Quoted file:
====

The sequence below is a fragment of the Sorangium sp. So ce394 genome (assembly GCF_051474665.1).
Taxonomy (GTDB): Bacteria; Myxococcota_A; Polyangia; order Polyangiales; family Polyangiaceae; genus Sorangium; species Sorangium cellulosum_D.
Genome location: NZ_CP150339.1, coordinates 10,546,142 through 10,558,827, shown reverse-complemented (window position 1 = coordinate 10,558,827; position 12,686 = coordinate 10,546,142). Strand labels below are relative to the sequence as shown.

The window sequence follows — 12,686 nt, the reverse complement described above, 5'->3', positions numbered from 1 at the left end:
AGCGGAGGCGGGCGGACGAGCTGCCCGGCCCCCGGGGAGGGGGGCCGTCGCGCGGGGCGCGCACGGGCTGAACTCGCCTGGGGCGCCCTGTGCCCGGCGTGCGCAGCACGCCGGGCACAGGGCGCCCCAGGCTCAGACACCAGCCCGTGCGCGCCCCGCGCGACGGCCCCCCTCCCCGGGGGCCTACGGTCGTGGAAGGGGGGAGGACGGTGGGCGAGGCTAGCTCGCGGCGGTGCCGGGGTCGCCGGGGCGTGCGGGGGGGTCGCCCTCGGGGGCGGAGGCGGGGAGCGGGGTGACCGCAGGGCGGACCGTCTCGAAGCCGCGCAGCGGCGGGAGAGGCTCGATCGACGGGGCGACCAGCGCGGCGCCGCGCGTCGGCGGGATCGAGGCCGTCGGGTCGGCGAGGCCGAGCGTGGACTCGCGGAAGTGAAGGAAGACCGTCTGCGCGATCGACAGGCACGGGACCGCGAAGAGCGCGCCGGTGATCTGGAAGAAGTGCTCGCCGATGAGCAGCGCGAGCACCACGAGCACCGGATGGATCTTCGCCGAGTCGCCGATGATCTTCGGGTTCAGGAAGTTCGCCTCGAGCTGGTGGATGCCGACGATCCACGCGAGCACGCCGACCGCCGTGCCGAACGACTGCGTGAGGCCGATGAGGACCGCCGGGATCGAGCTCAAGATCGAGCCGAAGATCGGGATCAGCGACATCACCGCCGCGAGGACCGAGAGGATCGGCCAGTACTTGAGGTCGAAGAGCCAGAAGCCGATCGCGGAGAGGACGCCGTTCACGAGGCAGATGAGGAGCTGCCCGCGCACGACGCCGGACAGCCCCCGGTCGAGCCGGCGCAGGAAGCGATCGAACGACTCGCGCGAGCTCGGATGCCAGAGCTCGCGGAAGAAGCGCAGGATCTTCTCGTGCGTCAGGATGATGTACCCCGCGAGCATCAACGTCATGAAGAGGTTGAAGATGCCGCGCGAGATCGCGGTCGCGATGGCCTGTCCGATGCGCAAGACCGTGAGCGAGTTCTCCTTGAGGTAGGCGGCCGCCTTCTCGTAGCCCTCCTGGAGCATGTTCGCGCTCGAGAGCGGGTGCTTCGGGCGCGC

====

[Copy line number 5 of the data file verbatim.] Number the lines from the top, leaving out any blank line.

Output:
AGCGGAGGCGGGCGGACGAGCTGCCCGGCCCCCGGGGAGGGGGGCCGTCGCGCGGGGCGCGCACGGGCTGAACTCGCCTGGGGCGCCCTGTGCCCGGCGTGCGCAGCACGCCGGGCACAGGGCGCCCCAGGCTCAGACACCAGCCCGTGCGCGCCCCGCGCGACGGCCCCCCTCCCCGGGGGCCTACGGTCGTGGAAGGGGGGAGGACGGTGGGCGAGGCTAGCTCGCGGCGGTGCCGGGGTCGCCGGGGCGTGCGGGGGGGTCGCCCTCGGGGGCGGAGGCGGGGAGCGGGGTGACCGCAGGGCGGACCGTCTCGAAGCCGCGCAGCGGCGGGAGAGGCTCGATCGACGGGGCGACCAGCGCGGCGCCGCGCGTCGGCGGGATCGAGGCCGTCGGGTCGGCGAGGCCGAGCGTGGACTCGCGGAAGTGAAGGAAGACCGTCTGCGCGATCGACAGGCACGGGACCGCGAAGAGCGCGCCGGTGATCTGGAAGAAGTGCTCGCCGATGAGCAGCGCGAGCACCACGAGCACCGGATGGATCTTCGCCGAGTCGCCGATGATCTTCGGGTTCAGGAAGTTCGCCTCGAGCTGGTGGATGCCGACGATCCACGCGAGCACGCCGACCGCCGTGCCGAACGACTGCGTGAGGCCGATGAGGACCGCCGGGATCGAGCTCAAGATCGAGCCGAAGATCGGGATCAGCGACATCACCGCCGCGAGGACCGAGAGGATCGGCCAGTACTTGAGGTCGAAGAGCCAGAAGCCGATCGCGGAGAGGACGCCGTTCACGAGGCAGATGAGGAGCTGCCCGCGCACGACGCCGGACAGCCCCCGGTCGAGCCGGCGCAGGAAGCGATCGAACGACTCGCGCGAGCTCGGATGCCAGAGCTCGCGGAAGAAGCGCAGGATCTTCTCGTGCGTCAGGATGATGTACCCCGCGAGCATCAACGTCATGAAGAGGTTGAAGATGCCGCGCGAGATCGCGGTCGCGATGGCCTGTCCGATGCGCAAGACCGTGAGCGAGTTCTCCTTGAGGTAGGCGGCCGCCTTCTCGTAGCCCTCCTGGAGCATGTTCGCGCTCGAGAGCGGGTGCTTCGGGCGCGC